October 22, 2018

8 Kosher Cocktails to Get You Through Hanukkah

Hanukkah is one of the most important Jewish holidays that reminiscences the greatest miracle in Jewish history – a won battle for freedom, in means of practicing religion with respect to heritage and tradition. If you too respect the beautiful Jewish festival of lights but are also a sip-lover, you know all the tasty cocktails you plan on trying out have to be kosher. Wondering what types of cocktails are kosher and how to properly make them? Keep reading.

1. Manischewitz Sangria

 

Manischewitz kosher wines are well known for being very sweet so making a sangria seems like a logical thing to do. The best thing about it? You can adjust the recipe according to your preferences without the risk of ending up with a poor mix. Sweet tooths will love the refreshing taste of the sangria made the following way: 3 oz of wine, 2 oz of orange juice, 2 oz of lime, 1 oz of seltzer water, around 1.5 oz of brandy. The measures are for one serving. Poor them over a punch bowl filled with cut apples, oranges, grapes, and limes.

2. Moscow Mule

 

Moscow Mule is a very popular vodka-based kosher cocktail. In addition to vodka, you’ll be needing a ginger beer, lime juice, and a few wedges of lime. Traditionally, this cocktail is always served in a copper mug. For those who love smooth, cold drinks: fill the mug with ice afore adding other ingredients.

3. Mazel Tov Cocktail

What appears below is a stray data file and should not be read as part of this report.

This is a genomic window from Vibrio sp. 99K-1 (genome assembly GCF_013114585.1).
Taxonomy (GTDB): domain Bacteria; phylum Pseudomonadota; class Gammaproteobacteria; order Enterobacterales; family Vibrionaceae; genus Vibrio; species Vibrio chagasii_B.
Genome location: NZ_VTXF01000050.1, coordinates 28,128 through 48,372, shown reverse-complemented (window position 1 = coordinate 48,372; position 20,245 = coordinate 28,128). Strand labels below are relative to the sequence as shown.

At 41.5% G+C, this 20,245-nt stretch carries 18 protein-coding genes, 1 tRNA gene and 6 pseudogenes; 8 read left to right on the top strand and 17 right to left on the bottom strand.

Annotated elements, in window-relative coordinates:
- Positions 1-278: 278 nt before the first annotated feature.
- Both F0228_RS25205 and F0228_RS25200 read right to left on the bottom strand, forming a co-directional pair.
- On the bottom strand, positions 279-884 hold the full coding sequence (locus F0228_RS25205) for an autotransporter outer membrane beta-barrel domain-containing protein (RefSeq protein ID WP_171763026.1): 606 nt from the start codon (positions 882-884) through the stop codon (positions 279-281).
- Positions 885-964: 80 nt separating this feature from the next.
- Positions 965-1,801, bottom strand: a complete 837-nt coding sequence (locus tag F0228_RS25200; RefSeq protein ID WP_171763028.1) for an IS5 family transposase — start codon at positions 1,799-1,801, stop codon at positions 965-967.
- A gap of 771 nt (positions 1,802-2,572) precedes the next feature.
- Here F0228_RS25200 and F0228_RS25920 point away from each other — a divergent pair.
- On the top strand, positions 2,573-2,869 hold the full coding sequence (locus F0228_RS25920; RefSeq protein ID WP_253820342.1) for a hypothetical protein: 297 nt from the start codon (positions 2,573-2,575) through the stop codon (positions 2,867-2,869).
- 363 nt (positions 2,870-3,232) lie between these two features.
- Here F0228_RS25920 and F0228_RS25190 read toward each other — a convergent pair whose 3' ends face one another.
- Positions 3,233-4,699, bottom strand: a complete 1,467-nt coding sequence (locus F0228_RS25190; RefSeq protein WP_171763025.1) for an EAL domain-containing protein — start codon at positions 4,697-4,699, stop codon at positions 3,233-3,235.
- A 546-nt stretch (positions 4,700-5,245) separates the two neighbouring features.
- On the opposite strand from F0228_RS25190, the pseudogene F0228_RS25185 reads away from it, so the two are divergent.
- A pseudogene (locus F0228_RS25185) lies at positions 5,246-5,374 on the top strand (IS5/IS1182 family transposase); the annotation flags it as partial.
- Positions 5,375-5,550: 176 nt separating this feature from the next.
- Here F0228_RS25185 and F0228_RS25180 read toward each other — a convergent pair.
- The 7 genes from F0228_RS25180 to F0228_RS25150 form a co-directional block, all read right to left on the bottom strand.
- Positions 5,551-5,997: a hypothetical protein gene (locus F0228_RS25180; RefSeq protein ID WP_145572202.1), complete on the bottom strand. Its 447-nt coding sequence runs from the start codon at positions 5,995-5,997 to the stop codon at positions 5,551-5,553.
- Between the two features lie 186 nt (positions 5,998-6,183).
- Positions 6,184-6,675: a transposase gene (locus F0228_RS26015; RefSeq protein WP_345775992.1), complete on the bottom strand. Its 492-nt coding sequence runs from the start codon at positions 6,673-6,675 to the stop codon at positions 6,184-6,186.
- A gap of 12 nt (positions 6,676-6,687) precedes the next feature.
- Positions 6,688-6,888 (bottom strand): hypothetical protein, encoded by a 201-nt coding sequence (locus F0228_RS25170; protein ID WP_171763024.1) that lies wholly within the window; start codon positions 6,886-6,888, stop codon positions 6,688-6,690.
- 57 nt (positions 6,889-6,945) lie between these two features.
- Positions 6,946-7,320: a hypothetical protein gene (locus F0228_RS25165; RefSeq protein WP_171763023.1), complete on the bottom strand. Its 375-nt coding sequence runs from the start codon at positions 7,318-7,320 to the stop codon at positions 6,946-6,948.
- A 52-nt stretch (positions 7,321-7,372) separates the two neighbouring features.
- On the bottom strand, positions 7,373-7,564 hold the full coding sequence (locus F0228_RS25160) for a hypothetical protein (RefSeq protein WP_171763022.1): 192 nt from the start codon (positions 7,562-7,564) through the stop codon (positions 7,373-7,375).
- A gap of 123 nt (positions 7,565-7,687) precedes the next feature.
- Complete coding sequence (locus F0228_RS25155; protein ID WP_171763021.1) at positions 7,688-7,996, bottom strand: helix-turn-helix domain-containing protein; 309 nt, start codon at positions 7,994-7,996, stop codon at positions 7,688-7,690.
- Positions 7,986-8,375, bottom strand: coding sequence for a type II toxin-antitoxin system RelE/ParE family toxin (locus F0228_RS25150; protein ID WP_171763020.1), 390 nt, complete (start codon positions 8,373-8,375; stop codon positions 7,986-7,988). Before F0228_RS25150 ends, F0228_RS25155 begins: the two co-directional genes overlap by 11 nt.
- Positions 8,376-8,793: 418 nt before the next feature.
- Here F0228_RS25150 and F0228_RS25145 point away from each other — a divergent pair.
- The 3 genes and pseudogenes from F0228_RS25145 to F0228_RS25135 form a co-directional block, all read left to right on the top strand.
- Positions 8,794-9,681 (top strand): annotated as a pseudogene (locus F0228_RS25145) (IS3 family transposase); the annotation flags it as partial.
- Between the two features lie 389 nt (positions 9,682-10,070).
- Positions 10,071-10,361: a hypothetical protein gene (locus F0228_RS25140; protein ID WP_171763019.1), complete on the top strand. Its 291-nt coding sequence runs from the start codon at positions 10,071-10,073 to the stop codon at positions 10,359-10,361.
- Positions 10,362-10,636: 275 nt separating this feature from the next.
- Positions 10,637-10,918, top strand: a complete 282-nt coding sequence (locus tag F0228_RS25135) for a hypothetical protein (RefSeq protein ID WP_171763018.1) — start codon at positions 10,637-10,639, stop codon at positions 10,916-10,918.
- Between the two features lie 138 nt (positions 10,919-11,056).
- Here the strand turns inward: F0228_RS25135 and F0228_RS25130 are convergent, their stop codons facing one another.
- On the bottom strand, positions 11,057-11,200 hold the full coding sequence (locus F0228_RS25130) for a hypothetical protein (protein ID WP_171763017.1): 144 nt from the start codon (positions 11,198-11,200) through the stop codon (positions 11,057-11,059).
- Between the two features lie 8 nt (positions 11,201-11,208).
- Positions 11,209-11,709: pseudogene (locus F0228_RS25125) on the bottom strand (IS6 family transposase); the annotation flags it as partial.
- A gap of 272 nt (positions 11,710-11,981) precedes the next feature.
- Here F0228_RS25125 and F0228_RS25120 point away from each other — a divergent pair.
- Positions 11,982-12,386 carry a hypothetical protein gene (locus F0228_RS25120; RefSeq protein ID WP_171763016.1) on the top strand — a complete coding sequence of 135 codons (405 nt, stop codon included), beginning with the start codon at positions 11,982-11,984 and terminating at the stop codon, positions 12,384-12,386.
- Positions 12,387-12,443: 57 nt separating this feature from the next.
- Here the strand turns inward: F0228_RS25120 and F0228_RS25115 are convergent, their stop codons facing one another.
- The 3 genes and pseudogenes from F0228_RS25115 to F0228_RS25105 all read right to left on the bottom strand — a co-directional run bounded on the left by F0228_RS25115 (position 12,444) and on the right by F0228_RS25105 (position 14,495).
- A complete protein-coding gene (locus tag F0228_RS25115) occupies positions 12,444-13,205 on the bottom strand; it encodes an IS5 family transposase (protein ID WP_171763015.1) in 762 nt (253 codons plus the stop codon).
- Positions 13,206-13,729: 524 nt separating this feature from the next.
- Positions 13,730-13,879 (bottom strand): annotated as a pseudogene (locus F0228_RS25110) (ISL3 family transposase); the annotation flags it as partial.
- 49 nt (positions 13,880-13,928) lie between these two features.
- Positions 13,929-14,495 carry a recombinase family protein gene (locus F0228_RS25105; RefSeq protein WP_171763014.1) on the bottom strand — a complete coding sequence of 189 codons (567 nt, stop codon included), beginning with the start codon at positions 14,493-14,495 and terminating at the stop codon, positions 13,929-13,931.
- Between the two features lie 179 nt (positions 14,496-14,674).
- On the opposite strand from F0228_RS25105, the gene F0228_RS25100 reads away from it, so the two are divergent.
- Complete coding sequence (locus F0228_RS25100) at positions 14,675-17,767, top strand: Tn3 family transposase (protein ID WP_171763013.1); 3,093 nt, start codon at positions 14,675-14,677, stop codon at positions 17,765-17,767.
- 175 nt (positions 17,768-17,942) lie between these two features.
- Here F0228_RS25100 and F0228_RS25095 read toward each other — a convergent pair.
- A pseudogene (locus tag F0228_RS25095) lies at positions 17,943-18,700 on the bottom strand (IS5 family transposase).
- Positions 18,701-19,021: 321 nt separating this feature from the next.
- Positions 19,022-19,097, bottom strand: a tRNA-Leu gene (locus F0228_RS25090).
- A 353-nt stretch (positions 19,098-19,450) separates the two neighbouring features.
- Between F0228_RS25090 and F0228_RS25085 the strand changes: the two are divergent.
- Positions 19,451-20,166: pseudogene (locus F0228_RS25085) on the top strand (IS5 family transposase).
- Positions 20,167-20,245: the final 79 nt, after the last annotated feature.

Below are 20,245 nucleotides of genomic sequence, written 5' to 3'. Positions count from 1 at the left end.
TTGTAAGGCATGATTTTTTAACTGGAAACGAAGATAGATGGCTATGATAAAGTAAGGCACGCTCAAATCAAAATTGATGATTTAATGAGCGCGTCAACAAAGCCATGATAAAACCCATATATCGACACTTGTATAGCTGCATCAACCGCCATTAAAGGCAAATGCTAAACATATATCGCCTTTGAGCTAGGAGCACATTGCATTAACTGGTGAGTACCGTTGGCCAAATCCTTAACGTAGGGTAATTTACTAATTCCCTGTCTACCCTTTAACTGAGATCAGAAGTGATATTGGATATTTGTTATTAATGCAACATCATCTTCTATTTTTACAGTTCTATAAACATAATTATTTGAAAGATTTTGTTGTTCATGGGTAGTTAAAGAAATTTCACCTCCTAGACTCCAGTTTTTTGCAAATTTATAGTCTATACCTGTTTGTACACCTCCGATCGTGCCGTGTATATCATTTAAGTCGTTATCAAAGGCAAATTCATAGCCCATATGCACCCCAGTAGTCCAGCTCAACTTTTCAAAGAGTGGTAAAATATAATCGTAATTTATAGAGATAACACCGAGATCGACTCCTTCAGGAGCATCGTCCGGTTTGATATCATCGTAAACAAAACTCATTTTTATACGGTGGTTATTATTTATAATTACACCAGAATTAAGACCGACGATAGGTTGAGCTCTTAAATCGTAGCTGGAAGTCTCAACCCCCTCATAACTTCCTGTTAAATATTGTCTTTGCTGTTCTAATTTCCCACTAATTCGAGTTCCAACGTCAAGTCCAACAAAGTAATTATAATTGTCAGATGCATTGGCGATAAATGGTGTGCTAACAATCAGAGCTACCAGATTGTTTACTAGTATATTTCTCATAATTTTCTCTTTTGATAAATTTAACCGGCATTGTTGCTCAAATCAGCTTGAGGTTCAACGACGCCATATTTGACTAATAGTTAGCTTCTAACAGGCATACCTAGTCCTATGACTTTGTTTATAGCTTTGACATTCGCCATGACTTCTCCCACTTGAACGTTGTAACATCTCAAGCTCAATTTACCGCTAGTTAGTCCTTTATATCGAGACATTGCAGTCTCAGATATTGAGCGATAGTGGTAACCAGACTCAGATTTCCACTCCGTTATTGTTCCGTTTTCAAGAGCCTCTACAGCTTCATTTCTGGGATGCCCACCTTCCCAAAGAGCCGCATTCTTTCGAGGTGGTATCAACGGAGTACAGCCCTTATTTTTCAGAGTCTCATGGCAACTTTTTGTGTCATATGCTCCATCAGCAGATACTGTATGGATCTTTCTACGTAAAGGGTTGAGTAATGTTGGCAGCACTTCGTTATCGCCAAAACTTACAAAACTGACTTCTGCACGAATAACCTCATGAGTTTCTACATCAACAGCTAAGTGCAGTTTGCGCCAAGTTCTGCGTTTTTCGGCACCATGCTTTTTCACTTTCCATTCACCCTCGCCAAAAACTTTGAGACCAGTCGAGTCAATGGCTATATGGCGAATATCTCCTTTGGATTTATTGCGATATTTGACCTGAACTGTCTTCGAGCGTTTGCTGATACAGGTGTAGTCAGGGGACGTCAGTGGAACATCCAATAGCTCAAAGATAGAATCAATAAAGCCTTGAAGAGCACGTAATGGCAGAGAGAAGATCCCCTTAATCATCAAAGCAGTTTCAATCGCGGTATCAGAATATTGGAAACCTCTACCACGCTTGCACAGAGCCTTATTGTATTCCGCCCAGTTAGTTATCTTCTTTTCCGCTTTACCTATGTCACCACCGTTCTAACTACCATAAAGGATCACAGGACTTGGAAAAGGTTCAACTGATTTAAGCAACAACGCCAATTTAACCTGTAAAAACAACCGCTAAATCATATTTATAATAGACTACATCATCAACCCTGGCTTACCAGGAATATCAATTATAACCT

Given the fact blue and silver are traditional colors of Hanukkah, Mazel Tov cocktail is a perfect choice. Blue Curaçao gives this drink a blue hue. The preparation is rather simple: use a tall glass and fill it with crushed ice. Add 4 oz of Blue Curaçao, 2 oz of vodka, 6 oz of ginger ale, and 1 oz of lime juice. Use lime peel as garnishment.

4. Kosher Cosmo

 

Cosmopolitan is a globally recognized drink and you can give it a slightly different twist to make it kosher. Use a bit more than 1 oz of kosher vodka, a bit less than 1 oz of kosher triple sec (e.g. Leroux), 0.3 oz of lime juice and 0.25 of freshly squeezed orange juice (remove the seeds). Fill the cocktail shaker with ice, place all the ingredients inside, and shake until all the ingredients are mixed and well chilled.

5. Menorah Martini

 

Menorah martini is one of the fun cocktails that celebrate the lighting of the menorah and soothes your senses nicely. You can use 0.5 oz of blackberry or blueberry cider, or some any type of sweet vermouth you like. Add 3 oz of vodka and a drop or two of Blue Curaçao to give it a nice color and aroma. For a perfect sip, add sugar to the edge of the glass and let them chill before pouring.

6. Gelt Martini

 

Another kosher martini has a traditional Jewish story attached to it. Namely, gelt is the chocolate coins wrapped in golden foil given to children for Hanukkah. To make this cocktail, mix ice, vodka (2 oz), and Goldschlager (1 oz) in a shaker, and strain into a previously chilled glass. Yummy!

7. Dreidel Cocktail

 

Dreidel cocktail is tasty, but also strong. For this 2-min-preparation drink, you will be needing small wine glasses, plum brandy (2 oz), apple juice (0.5 oz), lemon juice (0.5 oz), cherry liqueur (0.5 oz), egg whites (0.5 oz) kosher bitters (1 oz), and of course – ice. Shake very hard for about half a minute and then strain into glasses. Optionally, you can add chocolate liqueur to sweeten the taste.

8. Chocolate + Egg Cream Shot

 

Last, but not least – a different kind of drink to end the Hanukkah: chocolate and egg cream shot. This is not your typical sipping cocktail, but a shot served in a small glass. You’ll be needing 0.5 oz of cold cream, 0.05 oz of seltzer, and 0.25 oz of chocolate syrup or liquor. Pour the cream into the glass. Add seltzer, gently steer, then add chocolate in the center of the glass without mixing the ingredients. This sweet drink will complement other kosher desserts perfectly. Looks and tastes delicious!

Spend the Hanukkah enjoying warm times with your close ones, savor great kosher food and these delicious cocktails. What more can we say than “L’Chaim”!